Given a commutative ring $K$ and two $K$-modules $M$ and $N$ then a map $q:M\rightarrow N$ is called quadratic if

1. 1.

$q(\alpha x)=\alpha^{2}q(x)$ for all $x\in M$ and $\alpha\in K$.

2. 2.

$b(x,y):=q(x+y)-q(x)-q(y)$, for $x,y\in M$, is a bilinear map.

The only difference  between quadratic maps and quadratic forms  is the insistence on the codomain $N$ instead of a $K$. So in this way every quadratic form is a special case of a quadratic map. Most of the properties for quadratic forms apply to quadratic maps as well. For instance, if $K$ has no 2-torsion ($2x=0$ implies $x=0$) then

 $2c(x,y)=q(x+y)-q(x)-q(y).$

defines a symmetric    $K$-bilinear map $c:M\times M\to N$ with $c(x,x)=q(x)$. In particular if $1/2\in K$ then $c(x,y)=\frac{1}{2}b(x,y)$. This definition is one instance of a polarization (i.e.: substituting a single variable in a formula   with $x+y$ and comparing the result with the formula over $x$ and $y$ separately.) Continuing without $2$-torsion  , if $b$ is a symmetric $K$-bilinear map (perhaps not a form) then defining $q_{b}(x)=b(x,x)$ determines a quadratic map since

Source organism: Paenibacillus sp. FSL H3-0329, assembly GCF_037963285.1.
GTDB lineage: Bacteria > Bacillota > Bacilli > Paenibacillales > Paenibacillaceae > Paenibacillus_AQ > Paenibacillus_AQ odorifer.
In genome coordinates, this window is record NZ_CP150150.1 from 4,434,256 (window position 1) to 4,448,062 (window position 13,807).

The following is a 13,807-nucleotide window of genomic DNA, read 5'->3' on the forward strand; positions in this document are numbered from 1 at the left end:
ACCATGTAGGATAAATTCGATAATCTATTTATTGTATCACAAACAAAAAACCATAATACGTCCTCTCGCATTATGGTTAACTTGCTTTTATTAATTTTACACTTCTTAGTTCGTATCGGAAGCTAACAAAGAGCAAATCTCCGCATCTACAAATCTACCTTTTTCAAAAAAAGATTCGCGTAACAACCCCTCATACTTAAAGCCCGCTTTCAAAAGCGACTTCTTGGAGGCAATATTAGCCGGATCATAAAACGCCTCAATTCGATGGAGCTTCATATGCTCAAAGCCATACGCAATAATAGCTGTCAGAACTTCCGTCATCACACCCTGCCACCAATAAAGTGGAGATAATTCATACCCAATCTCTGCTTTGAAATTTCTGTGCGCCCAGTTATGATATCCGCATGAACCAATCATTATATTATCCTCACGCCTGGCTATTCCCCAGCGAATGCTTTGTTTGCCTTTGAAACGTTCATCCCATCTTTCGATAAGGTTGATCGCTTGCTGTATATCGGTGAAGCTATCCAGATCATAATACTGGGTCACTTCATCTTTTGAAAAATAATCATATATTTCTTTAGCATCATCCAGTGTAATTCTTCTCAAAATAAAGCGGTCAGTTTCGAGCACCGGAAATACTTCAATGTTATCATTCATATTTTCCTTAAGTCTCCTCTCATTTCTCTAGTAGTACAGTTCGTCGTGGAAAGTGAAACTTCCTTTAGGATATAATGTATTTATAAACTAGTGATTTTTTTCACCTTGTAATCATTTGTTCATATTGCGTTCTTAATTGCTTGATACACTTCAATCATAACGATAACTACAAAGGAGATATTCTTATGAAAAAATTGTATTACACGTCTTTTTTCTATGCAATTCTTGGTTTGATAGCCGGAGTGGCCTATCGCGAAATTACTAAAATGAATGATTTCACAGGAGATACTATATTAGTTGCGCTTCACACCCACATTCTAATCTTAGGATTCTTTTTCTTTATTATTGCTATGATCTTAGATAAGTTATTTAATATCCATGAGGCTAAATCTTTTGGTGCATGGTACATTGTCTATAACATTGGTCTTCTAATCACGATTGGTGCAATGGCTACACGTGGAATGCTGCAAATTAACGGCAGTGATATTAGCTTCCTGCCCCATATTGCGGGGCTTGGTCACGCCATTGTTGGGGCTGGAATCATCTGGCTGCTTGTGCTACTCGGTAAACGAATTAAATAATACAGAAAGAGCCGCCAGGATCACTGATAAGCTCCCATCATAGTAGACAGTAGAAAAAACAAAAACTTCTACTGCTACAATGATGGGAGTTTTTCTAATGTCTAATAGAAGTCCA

$q_{b}(\alpha x)=b(\alpha x,\alpha x)=\alpha^{2}b(x,x)=\alpha^{2}q(x)$

and

 $q_{b}(x+y)-q_{b}(x)-q_{b}(y)=b(x+y,x+y)-b(x,x)-b(y,y)=b(x,y)+b(y,x)=2b(x,y).$

Have have no $2$-torsion we can recover $b$ form $q_{b}$. So in odd and 0 characteristic rings we find symmetric bilinear maps and quadratic maps are in 1-1 correspondence.

An alternative understanding of $b$ is to treat this as the obstruction to $q$ being an additive  homomorphism        . Thus a submodule $T$ of $M$ for which $b(T,T)=0$ is a submodule of $M$ on which $q|_{T}$ is an additive homomorphism. Of course because of the first condition, $q$ is semi-linear on $T$ only when $\alpha\mapsto\alpha^{2}$ is an automorphism  of $K$, in particular, if $K$ has characteristic 2. When the characteristic of $K$ is odd or 0 then $q(T)=0$ if and only if $b(T,T)=0$ simply because $q(x)=b(x,x)$ (or up to a $1/2$ multiple   depending on conventions). However, in characteristic 2 it is possible for $b(T,T)=0$ yet $q(T)\neq 0$. For instance, we can have $q(x)\neq 0$ yet $b(x,x)=q(2x)-q(x)-q(x)=0$. This is summed up in the following definition:

A subspace   $T$ of $M$ is called totally singular if $q(T)=0$ and totally isotropic if $b(T,T)=0$. In odd or 0 characteristic, totally singular subspaces are precisely totally isotropic subspaces.

 Title quadratic map Canonical name QuadraticMap Date of creation 2013-03-22 16:27:55 Last modified on 2013-03-22 16:27:55 Owner Algeboy (12884) Last modified by Algeboy (12884) Numerical id 9 Author Algeboy (12884) Entry type Derivation  Classification msc 11E08 Classification msc 11E04 Classification msc 15A63 Related topic QuadraticJordanAlgebra Related topic IsotropicQuadraticSpace Defines quadratic map Defines totally singular Defines totally isotropic Defines polarization formula Defines polarization identity